Journal of Clinical Research and Pharmacy

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Short Communication - Journal of Clinical Research and Pharmacy (2019) Volume 2, Issue 2

Phytochemical and antioxidant assessments of three fractions from methanol extract of Spathodea campanulata Beauv. Leaves

Spathodea campanulata species is not yet widely naturalised, but it is cultivated throughout large parts of the country as a garden plant and street tree. It has a scattered distribution in the coastal areas of central and northern Queensland and is present in the northern parts of the Northern Territory. It is also becoming naturalised on Christmas Island and in south-eastern Queensland. A tree that invades abandoned agricultural land, roadsides, waterways, disturbed sites, waste areas, forest margins and disturbed rainforests in tropical and sub-tropical regions. It favours wetter habitats, and is especially common along creeks and gullies. The large and very showy flowers are arranged in dense clusters (8-10 cm long) at the tips of the branches (i.e. in terminal racemes) on stalks (i.e. peduncles) up to 10 cm long. Individual flowers are borne on short stalks (i.e. pedicels) that are covered in brownish-coloured hairs. These flowers have sepals that are fused into a horn-shaped structure (i.e. calyx tube) that splits along one side as the flowers open. This distinctive horn-shaped calyx is curved upward, somewhat ribbed, and brownish in colour (about 5 cm long). The reddish-orange coloured petals (10-12 cm long) are also fused together (i.e. into a corolla tube) and are shaped somewhat like a tulip flower (i.e. they are tubular). The mouth of the flower is about 7 cm across and has several indistinct lobes with crinkled (i.e. crisped) margins that are yellowish in colour. Each flower also has four stamens with large dark brown anthers (about 15 mm long) that are borne on stalks (i.e. filaments) about 5 cm long. They also have a long yellow style (8 cm long) topped with a reddish stigma. Flowering occurs throughout the year, but usually peaks during spring. The large and elongated capsules (17-30 cm long and 3.5-5 cm wide) resemble pods. They are slightly flattened and turn from green to brown in colour as they mature. When mature they split open and release about 500 papery seeds. These seeds are very light and surrounded by a see-through (i.e. translucent) membranous wing. This plant reproduces mostly by seeds, which are light and usually released from a significant height. Larger trees may also spread via root suckers, particularly when they are damaged. Seeds are most commonly wind-dispersed, but they may also be spread by water (if plants are growing along waterways) and in dumped garden waste. This species is declared under legislation in the following states and territories: Queensland: Class 3 - this species is primarily an environmental weed and a pest control notice may be issued for land that is, or is adjacent to, an environmentally significant area (throughout the entire state). It is also illegal to sell a declared plant or its seed in this state. Western Australia: Unassessed - this species is declared in other states or territories and is prohibited until assessed via a weed risk assessment (throughout the entire state). Methanol extract of Spathodea campanulata leaves was obtained by cold extraction, and partitioned into hexane, ethyl acetate and methanol fractions. Phytochemical screenings of the fractions were carried out using standard procedures to identify the class of constituents present in each of them. Ethyl acetate fraction was subjected to column chromatographic separations by gradient elution, and isolates were TMS (Trimethylsilyl) derivatized and characterized by GC-MS (gas chromatography-mass spectrometry). Antioxidant content was also evaluated on the three fractions using 2, 2-diphenyl-picrylhydrazyl (DPPH) free radical scavenging method. An antioxidant can be broadly defined as any substance that delays or inhibits oxidative damage to a target molecule[3]. The main characteristic of an antioxidant is its ability to trap free radicals. Antioxidant compounds like phenolic acids, polyphenols and flavonoids scavenge free radicals such as peroxide, hydroperoxide or lipid peroxyl and thus inhibit the oxidative mechanisms that lead to degenerative diseases. Herbal plants considered as good antioxidant since ancient times. Percentage of inhibition and IC50 values were obtained for each fraction. Phytochemical screenings revealed presence of alkaloids, tannins, saponin, resins, phenol, cardiac glycosides, steroids, flavonoids, anthraquinones and terpenoids in the three fractions in varying concentrations. Alkaloids, resins, phenol and cardiac glycosides were found to be intense in the three fractions, while phlobatannin was found to be absent in all the three fractions. Three compounds isolated from the ethyl acetate fraction were characterized based on MS and IR spectral interpretations as palmitic acid, ethylamine and caffeic acid. Percentage of inhibition of the three fractions indicates that they have substantial antioxidant activity with the standards at high concentration of 250-1000 µg/mL. The hexane fraction has the highest antioxidant activity with an IC50 of 178.46 µg/mL when compared to other fractions; this paper reports phytochemical constituents and high antioxidant activity (at concentrations of 250 µg/ mL and above) of the African tulip tree (Spathodea campanulata) when compared to the standards. This has not been earlier reported in literature, our result supports its wide ethno-medicinal applications.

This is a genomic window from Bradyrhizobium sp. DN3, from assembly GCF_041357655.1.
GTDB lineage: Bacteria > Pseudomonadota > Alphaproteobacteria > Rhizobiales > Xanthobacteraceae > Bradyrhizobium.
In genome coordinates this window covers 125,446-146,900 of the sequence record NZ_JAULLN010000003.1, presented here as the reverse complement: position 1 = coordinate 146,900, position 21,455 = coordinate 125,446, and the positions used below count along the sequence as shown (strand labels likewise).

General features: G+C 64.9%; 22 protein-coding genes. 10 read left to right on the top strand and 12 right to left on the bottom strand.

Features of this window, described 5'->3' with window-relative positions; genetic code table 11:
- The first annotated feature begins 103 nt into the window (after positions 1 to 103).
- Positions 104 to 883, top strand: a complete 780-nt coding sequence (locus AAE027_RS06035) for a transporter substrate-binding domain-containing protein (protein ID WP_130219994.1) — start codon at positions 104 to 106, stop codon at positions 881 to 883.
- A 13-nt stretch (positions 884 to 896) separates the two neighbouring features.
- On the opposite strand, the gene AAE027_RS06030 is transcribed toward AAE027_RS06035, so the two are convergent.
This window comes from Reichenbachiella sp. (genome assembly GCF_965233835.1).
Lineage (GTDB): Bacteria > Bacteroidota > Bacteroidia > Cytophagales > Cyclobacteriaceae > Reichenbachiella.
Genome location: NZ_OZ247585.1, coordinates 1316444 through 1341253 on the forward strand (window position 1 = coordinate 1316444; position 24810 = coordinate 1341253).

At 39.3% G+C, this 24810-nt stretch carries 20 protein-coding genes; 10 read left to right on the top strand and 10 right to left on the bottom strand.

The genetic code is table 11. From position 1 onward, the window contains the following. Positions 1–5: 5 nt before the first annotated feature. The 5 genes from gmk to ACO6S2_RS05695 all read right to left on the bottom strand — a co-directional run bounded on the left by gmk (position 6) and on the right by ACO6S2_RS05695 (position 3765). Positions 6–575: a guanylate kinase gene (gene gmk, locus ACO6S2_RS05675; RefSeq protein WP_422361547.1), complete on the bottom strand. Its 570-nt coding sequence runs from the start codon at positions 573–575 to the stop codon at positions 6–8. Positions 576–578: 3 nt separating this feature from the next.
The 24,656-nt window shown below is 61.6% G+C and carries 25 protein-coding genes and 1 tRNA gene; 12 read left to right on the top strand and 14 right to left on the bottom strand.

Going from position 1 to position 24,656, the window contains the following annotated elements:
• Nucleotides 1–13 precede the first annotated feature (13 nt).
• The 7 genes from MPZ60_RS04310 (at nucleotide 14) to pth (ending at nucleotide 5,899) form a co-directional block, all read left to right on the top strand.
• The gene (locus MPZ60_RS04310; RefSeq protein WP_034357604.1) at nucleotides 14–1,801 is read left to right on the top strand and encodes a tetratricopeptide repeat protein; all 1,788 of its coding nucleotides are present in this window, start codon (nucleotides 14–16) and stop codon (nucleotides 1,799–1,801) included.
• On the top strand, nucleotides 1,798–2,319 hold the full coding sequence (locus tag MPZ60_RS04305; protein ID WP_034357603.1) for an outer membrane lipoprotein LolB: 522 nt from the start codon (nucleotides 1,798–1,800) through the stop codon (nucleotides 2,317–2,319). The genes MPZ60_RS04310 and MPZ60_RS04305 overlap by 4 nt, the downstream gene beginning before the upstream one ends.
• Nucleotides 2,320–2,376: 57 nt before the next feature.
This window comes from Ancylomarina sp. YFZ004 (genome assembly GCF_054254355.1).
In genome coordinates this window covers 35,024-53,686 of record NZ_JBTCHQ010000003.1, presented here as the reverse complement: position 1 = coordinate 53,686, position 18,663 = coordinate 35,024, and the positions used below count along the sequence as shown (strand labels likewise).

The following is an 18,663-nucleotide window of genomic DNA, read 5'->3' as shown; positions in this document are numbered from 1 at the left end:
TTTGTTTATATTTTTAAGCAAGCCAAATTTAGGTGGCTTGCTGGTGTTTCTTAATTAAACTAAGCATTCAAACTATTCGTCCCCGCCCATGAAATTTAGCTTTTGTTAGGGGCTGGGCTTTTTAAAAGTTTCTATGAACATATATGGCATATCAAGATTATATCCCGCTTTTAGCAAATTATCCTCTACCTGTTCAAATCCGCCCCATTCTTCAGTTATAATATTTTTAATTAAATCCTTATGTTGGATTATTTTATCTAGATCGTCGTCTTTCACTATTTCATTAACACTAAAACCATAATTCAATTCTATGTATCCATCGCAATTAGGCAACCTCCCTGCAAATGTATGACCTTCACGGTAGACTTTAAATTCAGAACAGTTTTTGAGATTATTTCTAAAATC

Author(s): Ojah Emmanuel Onah

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